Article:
A beginner’s guide to bitcoin: how to buy bitcoin


There are three ways to get bitcoin: you can mine it, you can earn it or you can buy it. Unless you have access to cheap energy or a specific computer-related skill or interest, I would forget mining. The days when you could mine it using ordinary home computers have passed. 

Earning it is simple – all you need is a wallet. As long as the buyer of whatever product or service you are selling is happy to pay you in bitcoin, send them your wallet address and they can pay you in bitcoin. In other words, this is just like a physical wallet. Someone sends you bitcoin in the same way that they would hand you cash. It’s just digital. 

An easy place to get your first wallet is blockchain.com (you can also buy and sell bitcoin here). But make sure you set up two-factor authentication (2FA). If you don’t protect your wallet then – to continue the above analogy – you risk someone stealing it. There is also the option for 3FA – where you can only get into the site with a password, and then confirm via email and mobile phone.

However, a wallet with Blockchain is not a long-term storage solution. It is just a starting point (you wouldn’t keep gold ingots in your wallet). But more on storage solutions later. Here, we focus on how to buy bitcoin.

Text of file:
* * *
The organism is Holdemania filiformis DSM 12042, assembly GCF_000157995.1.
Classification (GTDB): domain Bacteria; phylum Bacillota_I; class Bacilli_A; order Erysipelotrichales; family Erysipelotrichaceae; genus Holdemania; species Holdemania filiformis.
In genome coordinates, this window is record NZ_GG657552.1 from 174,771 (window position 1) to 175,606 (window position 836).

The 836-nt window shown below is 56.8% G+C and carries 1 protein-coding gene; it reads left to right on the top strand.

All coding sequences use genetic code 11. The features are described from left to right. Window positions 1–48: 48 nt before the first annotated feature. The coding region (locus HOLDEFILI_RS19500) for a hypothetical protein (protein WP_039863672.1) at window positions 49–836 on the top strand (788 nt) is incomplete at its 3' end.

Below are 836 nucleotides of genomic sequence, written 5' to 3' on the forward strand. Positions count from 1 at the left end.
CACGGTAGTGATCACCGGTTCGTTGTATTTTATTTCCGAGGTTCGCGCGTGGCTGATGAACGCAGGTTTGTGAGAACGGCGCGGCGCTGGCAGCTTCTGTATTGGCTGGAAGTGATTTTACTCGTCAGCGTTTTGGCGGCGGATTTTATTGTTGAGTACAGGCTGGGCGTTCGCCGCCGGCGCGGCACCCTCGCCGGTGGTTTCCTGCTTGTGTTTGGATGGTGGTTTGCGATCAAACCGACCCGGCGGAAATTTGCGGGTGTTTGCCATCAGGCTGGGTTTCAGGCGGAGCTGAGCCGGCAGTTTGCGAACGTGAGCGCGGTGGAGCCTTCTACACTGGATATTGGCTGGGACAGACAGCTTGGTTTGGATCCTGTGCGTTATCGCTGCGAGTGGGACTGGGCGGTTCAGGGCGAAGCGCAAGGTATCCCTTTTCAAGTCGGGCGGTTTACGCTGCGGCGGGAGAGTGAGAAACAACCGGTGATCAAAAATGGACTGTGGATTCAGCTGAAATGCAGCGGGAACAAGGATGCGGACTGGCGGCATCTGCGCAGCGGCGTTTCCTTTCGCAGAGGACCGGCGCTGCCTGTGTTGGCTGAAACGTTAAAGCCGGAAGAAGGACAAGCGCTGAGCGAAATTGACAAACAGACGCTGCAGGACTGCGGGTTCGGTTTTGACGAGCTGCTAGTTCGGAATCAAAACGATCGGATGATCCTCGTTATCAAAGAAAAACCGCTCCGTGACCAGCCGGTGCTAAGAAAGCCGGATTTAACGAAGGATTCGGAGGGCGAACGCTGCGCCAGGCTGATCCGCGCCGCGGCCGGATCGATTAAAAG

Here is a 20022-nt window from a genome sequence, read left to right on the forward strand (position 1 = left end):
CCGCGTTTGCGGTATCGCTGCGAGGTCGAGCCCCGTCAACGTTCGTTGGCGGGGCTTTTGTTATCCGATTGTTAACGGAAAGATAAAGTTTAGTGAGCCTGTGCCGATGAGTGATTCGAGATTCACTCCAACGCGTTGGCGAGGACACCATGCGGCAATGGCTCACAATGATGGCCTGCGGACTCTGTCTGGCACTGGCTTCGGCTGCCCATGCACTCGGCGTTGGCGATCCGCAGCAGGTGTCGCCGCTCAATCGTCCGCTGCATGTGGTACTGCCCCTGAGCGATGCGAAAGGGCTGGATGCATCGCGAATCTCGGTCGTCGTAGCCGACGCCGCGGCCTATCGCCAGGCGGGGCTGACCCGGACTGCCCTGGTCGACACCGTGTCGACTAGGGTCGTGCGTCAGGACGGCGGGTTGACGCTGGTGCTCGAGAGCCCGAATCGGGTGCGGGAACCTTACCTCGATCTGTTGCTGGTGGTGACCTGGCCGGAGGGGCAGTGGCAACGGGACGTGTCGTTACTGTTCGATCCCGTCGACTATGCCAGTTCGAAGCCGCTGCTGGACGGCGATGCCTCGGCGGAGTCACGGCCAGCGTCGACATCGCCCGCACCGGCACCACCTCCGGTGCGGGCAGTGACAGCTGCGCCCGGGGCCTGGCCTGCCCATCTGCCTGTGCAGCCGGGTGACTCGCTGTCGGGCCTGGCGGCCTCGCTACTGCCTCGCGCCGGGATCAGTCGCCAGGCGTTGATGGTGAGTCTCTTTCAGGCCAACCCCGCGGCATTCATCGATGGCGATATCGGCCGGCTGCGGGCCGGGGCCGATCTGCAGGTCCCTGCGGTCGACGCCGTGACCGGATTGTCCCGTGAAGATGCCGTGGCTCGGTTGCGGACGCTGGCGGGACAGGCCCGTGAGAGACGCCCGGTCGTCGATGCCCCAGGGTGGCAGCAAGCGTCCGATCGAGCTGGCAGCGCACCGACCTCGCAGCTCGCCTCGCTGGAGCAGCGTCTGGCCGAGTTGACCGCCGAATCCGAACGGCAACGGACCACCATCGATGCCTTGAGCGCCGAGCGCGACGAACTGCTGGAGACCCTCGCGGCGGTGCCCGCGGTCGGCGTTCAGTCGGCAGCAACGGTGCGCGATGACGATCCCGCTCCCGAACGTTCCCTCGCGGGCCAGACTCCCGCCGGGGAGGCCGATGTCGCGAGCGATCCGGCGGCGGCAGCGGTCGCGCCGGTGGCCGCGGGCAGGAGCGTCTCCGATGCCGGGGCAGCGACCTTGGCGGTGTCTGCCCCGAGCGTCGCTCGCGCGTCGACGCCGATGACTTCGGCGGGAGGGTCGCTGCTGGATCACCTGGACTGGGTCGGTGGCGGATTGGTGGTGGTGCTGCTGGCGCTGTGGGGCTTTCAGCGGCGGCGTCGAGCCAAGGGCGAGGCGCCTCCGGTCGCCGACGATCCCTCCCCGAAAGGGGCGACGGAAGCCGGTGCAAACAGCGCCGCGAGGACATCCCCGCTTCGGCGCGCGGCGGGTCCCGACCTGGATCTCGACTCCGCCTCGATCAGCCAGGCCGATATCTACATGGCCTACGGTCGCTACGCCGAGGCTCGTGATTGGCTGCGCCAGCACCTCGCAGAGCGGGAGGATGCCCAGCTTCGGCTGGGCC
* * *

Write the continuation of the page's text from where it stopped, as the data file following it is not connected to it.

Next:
The UK regulator, the Financial Conduct Authority (FCA), has made life very difficult for any UK investor who might be interested in the world of crypto. The FCA, in its wisdom, has just banned the sale of crypto derivatives and exchange traded notes to retail investors. The result is that investors lose the comparative safety these products provided. 

If retail investors want to invest in crypto – which they should, this is the future of finance, after all – then they are forced to take technological risk as well as the risk of the actual investment itself. If anyone from the FCA happens to be reading this, I urge you to reconsider this ruling. It makes life more risky, not less, and is thus contrary to the purpose of your body.